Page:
The Lost World: Festival Fun from Moscow's Polytechnic Museum

The festival will offer many events for children, including educational sessions on acoustics, mechanics and dynamics.

This weekend Moscow's Polytechnic Museum hosts its third annual Polytech Festival at VDNKh's Ploshchad Promyshlennosti. The enormous Vostok rocket will serve as a suitably impressive backdrop for a weekend of scientific and technological wonders.

"Every year the festival gets better and better, because we learn from our mistakes," said Ivan Bogantsev, director of the Polytech Festival, in an interview with The Moscow Times. "This year the program is more balanced and there's something for every age and audience. We have famous speakers and unusual theater performances. If you want to bring kids come in the morning when there will be plenty of activities like creating a 3-meter high fire tornado! For those who like book markets, we will have one of those as well — so you can come and load yourself up with some of the most popular science bestsellers!"

The theme of this year's festival is "The Lost World," after the eponymous Arthur Conan Doyle novel, which explores mankind's insatiable craving for discovery. And there are discoveries aplenty to be made. The festival's unique combination of scientific experiments, multimedia art, contemporary theater and educational lectures — not to mention an innovative children's program — means that there is something for Muscovites of all ages to unearth over the weekend.

Entrance to the festival is free, but for some of the events you need to pre-register or buy tickets. For a full program and registration, see fest.polymus.ru/en.

The Polytech Museum

Second Body is a cutting edge dance performance that blends the lines between the digital and the physical world.

Performances and Installations

Second Body is a cutting edge performance by the Anarchy Dance Theater from Taiwan. The project combines dance, video mapping and minimalist electronic music. A video projection will be mapped onto the dancers' bodies, creating their "second bodies." The multimedia ballet will be performed inside a large glass cube at pavilion 20 in VDNKh.

May 21 and May 22, 10:30 p.m.

Black Market Yami-Ichi was invented by the Japanese art collective Exonemo and the art group IDPW.org. It's a market of Internet related art objects, created both by IDPW.org and local Moscow artists. You will be able to see things like social media "likes," "canned" Internet spam or the physical performance of a retweet. Quirky for sure, but worth a visit.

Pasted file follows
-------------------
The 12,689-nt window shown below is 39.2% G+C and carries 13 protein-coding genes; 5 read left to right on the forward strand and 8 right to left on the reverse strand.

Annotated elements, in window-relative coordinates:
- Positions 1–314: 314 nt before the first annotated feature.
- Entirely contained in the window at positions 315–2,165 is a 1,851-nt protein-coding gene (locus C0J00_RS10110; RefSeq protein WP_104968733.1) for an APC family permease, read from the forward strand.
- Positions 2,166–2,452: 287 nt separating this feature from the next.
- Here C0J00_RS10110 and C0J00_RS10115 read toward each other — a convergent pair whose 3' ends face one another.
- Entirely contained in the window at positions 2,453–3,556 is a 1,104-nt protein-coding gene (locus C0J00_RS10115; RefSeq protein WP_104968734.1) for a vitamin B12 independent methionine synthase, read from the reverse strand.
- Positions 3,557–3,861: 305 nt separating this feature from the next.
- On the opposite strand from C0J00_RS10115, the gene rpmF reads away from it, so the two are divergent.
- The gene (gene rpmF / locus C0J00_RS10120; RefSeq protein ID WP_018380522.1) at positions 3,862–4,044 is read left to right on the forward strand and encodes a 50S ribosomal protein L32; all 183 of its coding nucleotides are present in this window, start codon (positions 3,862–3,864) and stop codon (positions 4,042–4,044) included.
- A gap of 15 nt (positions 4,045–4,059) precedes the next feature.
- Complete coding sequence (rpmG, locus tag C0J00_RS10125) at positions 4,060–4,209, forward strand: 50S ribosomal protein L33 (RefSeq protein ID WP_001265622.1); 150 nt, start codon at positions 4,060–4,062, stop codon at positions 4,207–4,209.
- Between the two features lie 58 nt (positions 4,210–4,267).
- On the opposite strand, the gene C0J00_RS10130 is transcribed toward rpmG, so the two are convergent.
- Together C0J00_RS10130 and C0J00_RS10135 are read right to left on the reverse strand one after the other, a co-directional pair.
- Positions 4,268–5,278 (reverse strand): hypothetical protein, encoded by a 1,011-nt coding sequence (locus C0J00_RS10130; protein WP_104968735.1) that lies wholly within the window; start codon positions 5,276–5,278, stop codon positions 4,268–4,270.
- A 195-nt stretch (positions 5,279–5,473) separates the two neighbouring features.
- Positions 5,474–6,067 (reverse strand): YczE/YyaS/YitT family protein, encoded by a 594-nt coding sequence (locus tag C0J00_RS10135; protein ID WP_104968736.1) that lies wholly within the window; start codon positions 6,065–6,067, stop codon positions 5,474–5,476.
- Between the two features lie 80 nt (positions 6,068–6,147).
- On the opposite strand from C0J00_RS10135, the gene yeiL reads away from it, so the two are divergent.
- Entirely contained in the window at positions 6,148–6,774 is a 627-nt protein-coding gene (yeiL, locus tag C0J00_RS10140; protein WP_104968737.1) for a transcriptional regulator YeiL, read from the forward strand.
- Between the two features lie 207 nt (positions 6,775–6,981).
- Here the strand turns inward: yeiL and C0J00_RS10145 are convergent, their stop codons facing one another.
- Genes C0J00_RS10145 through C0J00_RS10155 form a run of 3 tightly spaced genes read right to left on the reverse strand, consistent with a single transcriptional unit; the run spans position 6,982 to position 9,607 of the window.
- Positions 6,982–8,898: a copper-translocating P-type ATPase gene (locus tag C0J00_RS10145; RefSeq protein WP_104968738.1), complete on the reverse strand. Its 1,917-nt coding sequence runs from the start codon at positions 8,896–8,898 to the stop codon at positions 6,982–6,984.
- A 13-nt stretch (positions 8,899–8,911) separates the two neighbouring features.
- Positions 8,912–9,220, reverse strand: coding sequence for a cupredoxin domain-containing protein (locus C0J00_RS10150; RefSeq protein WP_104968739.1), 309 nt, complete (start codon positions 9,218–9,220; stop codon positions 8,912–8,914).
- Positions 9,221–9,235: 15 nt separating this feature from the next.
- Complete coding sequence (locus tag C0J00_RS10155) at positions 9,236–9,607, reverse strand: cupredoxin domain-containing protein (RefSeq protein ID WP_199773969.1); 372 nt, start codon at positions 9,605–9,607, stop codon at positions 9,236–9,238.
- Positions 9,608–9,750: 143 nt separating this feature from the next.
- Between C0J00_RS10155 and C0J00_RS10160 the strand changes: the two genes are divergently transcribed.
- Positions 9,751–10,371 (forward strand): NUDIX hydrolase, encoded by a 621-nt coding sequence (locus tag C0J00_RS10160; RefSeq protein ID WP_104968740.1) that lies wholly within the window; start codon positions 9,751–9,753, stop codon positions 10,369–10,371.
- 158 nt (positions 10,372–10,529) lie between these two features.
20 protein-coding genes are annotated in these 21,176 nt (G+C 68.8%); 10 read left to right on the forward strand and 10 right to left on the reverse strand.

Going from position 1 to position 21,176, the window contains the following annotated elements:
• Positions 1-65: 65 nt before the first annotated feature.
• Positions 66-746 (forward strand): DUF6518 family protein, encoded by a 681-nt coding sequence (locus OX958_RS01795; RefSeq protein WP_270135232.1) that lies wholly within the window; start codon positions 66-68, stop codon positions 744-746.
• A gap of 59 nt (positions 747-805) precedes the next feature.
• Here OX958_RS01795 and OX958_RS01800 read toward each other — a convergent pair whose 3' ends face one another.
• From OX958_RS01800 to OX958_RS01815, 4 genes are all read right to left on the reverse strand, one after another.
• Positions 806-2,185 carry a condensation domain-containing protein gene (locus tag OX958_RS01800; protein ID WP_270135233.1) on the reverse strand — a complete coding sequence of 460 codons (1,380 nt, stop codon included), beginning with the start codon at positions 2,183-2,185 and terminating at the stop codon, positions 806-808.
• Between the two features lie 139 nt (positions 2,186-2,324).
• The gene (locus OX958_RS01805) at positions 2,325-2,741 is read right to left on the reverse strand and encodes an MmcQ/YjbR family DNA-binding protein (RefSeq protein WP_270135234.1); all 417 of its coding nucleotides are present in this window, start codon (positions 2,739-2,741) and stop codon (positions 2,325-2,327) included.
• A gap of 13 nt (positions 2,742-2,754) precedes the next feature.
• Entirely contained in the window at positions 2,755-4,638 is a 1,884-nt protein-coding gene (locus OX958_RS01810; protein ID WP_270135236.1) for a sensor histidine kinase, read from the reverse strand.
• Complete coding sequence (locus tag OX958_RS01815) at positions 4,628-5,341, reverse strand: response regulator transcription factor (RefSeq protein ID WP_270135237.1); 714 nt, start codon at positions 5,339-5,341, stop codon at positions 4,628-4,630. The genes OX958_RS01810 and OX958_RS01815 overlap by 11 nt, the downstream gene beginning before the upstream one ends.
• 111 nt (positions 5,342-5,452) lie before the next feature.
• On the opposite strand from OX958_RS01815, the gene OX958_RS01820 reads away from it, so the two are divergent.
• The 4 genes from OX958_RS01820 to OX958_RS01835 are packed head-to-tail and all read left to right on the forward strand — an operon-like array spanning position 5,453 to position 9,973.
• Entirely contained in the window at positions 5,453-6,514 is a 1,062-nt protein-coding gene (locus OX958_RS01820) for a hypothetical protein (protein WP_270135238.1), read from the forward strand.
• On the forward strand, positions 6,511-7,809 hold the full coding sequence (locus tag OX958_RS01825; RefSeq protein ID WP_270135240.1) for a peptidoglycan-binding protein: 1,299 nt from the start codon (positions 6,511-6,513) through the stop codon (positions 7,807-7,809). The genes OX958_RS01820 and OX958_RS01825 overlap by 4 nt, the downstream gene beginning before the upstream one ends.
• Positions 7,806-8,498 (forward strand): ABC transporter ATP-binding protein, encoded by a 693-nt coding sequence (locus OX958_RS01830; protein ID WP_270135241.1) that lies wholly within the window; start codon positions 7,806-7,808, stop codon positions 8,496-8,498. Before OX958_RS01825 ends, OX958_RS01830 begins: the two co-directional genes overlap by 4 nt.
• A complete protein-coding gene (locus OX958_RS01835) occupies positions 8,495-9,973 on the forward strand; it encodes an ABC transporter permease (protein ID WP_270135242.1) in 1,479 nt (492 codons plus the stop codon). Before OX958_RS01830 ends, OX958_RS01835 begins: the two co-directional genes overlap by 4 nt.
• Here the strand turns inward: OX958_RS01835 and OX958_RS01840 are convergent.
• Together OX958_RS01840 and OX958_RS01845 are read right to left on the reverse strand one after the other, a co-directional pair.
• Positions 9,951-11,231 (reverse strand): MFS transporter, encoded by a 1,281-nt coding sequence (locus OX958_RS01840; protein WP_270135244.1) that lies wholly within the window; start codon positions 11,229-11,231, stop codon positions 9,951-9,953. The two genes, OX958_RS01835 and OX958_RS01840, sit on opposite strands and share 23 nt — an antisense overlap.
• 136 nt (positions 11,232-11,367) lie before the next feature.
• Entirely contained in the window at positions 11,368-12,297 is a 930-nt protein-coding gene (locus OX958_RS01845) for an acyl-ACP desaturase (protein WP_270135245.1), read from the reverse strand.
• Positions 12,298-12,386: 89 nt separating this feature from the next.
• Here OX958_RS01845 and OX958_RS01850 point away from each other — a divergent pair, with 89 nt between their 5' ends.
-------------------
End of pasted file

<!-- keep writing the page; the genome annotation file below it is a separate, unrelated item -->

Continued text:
May 21, 2:00 p.m. until 9:00 p.m.

"200 prepared dc-motors, cotton balls, cardboard boxes 70х70х70cm" is an installation by Swiss artist Zimoun and the unwieldy title refers to its actual components. It will be a recreation of one of Zimoun's previous installations — a sound tower made of cardboard boxes. The sound will come from cotton balls hitting the boxes.

May 21 through May 29 from 10:00 a.m. until 8:00 p.m. at Pavilion 26

Nikolay Polissky is a regular contributor to the Polytech Festival. He is considered the father of Russian land art and was one of the founders of the famous Archstoyanie festival in Nikola-Lenivets. This year his installation is called "Peace Enforcement" and consists of huge insect-like creatures. Visitors can use some of the leftover parts to build a monster of their very own.

May 21 and May 22, 11:00 a.m. until 8:00 p.m.

The Polytech Museum

Children can help create a 3-meter high fire tornado over the weekend.

Lectures and Discussions

A series of interesting talks and seminars on everything from neurobiology to humankind's interaction with nature will take place over the weekend. Highlights of the educational program include James Gleick and Olivia Judson.

James Gleick is an expert on the information age and everything related to it. At his lecture "Inventing the Information Age" he will talk about "how our relationship to information continues to transform the nature of human consciousness." James Gleick is a former editor and reporter at The New York Times and professor at Princeton University. He is the author of "The Information: A History, a Theory, a Flood."

May 21, 8:00 p.m.

Olivia Judson is an evolutionary biologist at the Free University of Berlin and a former staff writer for The Economist. She is also the author of "Dr Tatiana's Sex Advice to All Creation: The Definitive Guide to the Evolutionary Biology of Sex," a bestseller that was made into a TV show. At her Moscow lecture, Olivia Judson, also known by her moniker "Dr Tatiana" will talk about sex in its various incarnations: human, animal or even insect and how it affects life on our planet.

May 22, 8:00 p.m.

The children's playground will offer various activities for kids, including educational sessions on the laws of acoustics, mechanics and dynamics as well as testing scientific theories in practice. If all that science gets a bit much, they're of course free to play. There will be two zones — one for toddlers and one for children up to 10 years old.

May 21 and May 22, 11:00 a.m. until 6 p.m.

Contact the author at artsreporter@imedia.ru


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